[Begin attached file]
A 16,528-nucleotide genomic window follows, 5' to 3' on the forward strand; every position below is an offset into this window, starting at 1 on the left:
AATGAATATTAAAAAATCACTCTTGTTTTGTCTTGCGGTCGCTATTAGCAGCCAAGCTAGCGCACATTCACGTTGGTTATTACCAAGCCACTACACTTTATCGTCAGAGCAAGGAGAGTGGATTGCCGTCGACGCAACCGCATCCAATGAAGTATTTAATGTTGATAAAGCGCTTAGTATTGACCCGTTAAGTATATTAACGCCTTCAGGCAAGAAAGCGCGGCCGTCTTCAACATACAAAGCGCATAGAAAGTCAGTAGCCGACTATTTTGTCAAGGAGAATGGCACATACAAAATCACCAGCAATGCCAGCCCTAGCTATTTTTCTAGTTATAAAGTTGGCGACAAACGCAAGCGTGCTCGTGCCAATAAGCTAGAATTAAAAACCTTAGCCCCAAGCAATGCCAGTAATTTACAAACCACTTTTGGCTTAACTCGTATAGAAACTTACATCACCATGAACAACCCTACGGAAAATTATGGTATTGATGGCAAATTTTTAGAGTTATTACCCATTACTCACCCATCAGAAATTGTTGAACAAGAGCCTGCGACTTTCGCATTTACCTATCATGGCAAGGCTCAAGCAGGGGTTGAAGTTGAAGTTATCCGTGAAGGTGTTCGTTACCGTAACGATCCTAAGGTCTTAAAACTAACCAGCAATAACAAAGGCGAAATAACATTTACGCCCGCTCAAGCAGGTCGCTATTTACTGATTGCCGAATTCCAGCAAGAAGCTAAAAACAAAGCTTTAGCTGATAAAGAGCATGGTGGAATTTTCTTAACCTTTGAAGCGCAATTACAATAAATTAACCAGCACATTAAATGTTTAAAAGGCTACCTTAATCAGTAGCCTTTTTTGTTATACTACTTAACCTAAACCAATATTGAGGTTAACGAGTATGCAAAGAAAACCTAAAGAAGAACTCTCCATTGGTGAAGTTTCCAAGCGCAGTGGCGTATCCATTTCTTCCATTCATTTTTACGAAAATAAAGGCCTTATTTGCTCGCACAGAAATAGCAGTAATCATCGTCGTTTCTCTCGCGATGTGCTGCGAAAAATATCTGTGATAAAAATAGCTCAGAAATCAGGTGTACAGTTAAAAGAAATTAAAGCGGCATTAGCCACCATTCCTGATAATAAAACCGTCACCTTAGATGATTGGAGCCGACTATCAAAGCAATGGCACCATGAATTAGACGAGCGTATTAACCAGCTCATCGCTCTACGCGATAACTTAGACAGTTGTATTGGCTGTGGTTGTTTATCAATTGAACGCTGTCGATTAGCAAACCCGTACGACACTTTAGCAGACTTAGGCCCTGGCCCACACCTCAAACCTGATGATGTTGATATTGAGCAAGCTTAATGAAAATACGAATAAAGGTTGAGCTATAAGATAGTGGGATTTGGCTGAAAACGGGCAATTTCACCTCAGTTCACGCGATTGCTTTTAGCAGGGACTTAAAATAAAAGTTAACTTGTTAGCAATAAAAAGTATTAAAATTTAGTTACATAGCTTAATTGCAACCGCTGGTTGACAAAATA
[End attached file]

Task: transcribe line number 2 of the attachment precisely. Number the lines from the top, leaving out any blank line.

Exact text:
AATGAATATTAAAAAATCACTCTTGTTTTGTCTTGCGGTCGCTATTAGCAGCCAAGCTAGCGCACATTCACGTTGGTTATTACCAAGCCACTACACTTTATCGTCAGAGCAAGGAGAGTGGATTGCCGTCGACGCAACCGCATCCAATGAAGTATTTAATGTTGATAAAGCGCTTAGTATTGACCCGTTAAGTATATTAACGCCTTCAGGCAAGAAAGCGCGGCCGTCTTCAACATACAAAGCGCATAGAAAGTCAGTAGCCGACTATTTTGTCAAGGAGAATGGCACATACAAAATCACCAGCAATGCCAGCCCTAGCTATTTTTCTAGTTATAAAGTTGGCGACAAACGCAAGCGTGCTCGTGCCAATAAGCTAGAATTAAAAACCTTAGCCCCAAGCAATGCCAGTAATTTACAAACCACTTTTGGCTTAACTCGTATAGAAACTTACATCACCATGAACAACCCTACGGAAAATTATGGTATTGATGGCAAATTTTTAGAGTTATTACCCATTACTCACCCATCAGAAATTGTTGAACAAGAGCCTGCGACTTTCGCATTTACCTATCATGGCAAGGCTCAAGCAGGGGTTGAAGTTGAAGTTATCCGTGAAGGTGTTCGTTACCGTAACGATCCTAAGGTCTTAAAACTAACCAGCAATAACAAAGGCGAAATAACATTTACGCCCGCTCAAGCAGGTCGCTATTTACTGATTGCCGAATTCCAGCAAGAAGCTAAAAACAAAGCTTTAGCTGATAAAGAGCATGGTGGAATTTTCTTAACCTTTGAAGCGCAATTACAATAAATTAACCAGCACATTAAATGTTTAAAAGGCTACCTTAATCAGTAGCCTTTTTTGTTATACTACTTAACCTAAACCAATATTGAGGTTAACGAGTATGCAAAGAAAACCTAAAGAAGAACTCTCCATTGGTGAAGTTTCCAAGCGCAGTGGCGTATCCATTTCTTCCATTCATTTTTACGAAAATAAAGGCCTTATTTGCTCGCACAGAAATAGCAGTAATCATCGTCGTTTCTCTCGCGATGTGCTGCGAAAAATATCTGTGATAAAAATAGCTCAGAAATCAGGTGTACAGTTAAAAGAAATTAAAGCGGCATTAGCCACCATTCCTGATAATAAAACCGTCACCTTAGATGATTGGAGCCGACTATCAAAGCAATGGCACCATGAATTAGACGAGCGTATTAACCAGCTCATCGCTCTACGCGATAACTTAGACAGTTGTATTGGCTGTGGTTGTTTATCAATTGAACGCTGTCGATTAGCAAACCCGTACGACACTTTAGCAGACTTAGGCCCTGGCCCACACCTCAAACCTGATGATGTTGATATTGAGCAAGCTTAATGAAAATACGAATAAAGGTTGAGCTATAAGATAGTGGGATTTGGCTGAAAACGGGCAATTTCACCTCAGTTCACGCGATTGCTTTTAGCAGGGACTTAAAATAAAAGTTAACTTGTTAGCAATAAAAAGTATTAAAATTTAGTTACATAGCTTAATTGCAACCGCTGGTTGACAAAATA